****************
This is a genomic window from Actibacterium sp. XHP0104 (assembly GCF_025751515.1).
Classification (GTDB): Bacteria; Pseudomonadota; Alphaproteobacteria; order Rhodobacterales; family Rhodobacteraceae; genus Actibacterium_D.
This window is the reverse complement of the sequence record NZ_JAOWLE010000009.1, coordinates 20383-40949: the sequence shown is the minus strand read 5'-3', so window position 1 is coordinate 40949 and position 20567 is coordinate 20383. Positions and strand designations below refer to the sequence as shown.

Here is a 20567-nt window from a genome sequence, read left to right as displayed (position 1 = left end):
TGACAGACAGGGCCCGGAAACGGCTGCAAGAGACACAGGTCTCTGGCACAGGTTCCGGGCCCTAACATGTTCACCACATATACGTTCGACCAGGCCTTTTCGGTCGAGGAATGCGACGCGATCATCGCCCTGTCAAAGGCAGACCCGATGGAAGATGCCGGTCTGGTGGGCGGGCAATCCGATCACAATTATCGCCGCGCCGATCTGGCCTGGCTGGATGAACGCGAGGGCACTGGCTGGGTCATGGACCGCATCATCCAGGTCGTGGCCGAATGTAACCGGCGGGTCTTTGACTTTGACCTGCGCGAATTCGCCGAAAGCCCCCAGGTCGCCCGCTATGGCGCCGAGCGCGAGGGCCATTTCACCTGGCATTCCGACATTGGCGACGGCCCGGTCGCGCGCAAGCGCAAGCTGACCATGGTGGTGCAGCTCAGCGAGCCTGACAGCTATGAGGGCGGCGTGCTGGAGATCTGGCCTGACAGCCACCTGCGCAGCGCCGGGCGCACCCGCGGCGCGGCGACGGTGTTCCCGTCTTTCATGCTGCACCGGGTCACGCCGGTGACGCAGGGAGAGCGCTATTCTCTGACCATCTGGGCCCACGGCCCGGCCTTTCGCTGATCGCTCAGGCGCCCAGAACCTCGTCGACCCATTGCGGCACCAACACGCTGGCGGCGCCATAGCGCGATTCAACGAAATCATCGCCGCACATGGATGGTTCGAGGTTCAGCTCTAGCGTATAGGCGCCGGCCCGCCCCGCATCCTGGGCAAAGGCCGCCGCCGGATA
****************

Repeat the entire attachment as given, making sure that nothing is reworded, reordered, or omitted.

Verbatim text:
This is a genomic window from Actibacterium sp. XHP0104 (assembly GCF_025751515.1).
Classification (GTDB): Bacteria; Pseudomonadota; Alphaproteobacteria; order Rhodobacterales; family Rhodobacteraceae; genus Actibacterium_D.
This window is the reverse complement of the sequence record NZ_JAOWLE010000009.1, coordinates 20383-40949: the sequence shown is the minus strand read 5'-3', so window position 1 is coordinate 40949 and position 20567 is coordinate 20383. Positions and strand designations below refer to the sequence as shown.

Here is a 20567-nt window from a genome sequence, read left to right as displayed (position 1 = left end):
TGACAGACAGGGCCCGGAAACGGCTGCAAGAGACACAGGTCTCTGGCACAGGTTCCGGGCCCTAACATGTTCACCACATATACGTTCGACCAGGCCTTTTCGGTCGAGGAATGCGACGCGATCATCGCCCTGTCAAAGGCAGACCCGATGGAAGATGCCGGTCTGGTGGGCGGGCAATCCGATCACAATTATCGCCGCGCCGATCTGGCCTGGCTGGATGAACGCGAGGGCACTGGCTGGGTCATGGACCGCATCATCCAGGTCGTGGCCGAATGTAACCGGCGGGTCTTTGACTTTGACCTGCGCGAATTCGCCGAAAGCCCCCAGGTCGCCCGCTATGGCGCCGAGCGCGAGGGCCATTTCACCTGGCATTCCGACATTGGCGACGGCCCGGTCGCGCGCAAGCGCAAGCTGACCATGGTGGTGCAGCTCAGCGAGCCTGACAGCTATGAGGGCGGCGTGCTGGAGATCTGGCCTGACAGCCACCTGCGCAGCGCCGGGCGCACCCGCGGCGCGGCGACGGTGTTCCCGTCTTTCATGCTGCACCGGGTCACGCCGGTGACGCAGGGAGAGCGCTATTCTCTGACCATCTGGGCCCACGGCCCGGCCTTTCGCTGATCGCTCAGGCGCCCAGAACCTCGTCGACCCATTGCGGCACCAACACGCTGGCGGCGCCATAGCGCGATTCAACGAAATCATCGCCGCACATGGATGGTTCGAGGTTCAGCTCTAGCGTATAGGCGCCGGCCCGCCCCGCATCCTGGGCAAAGGCCGCCGCCGGATA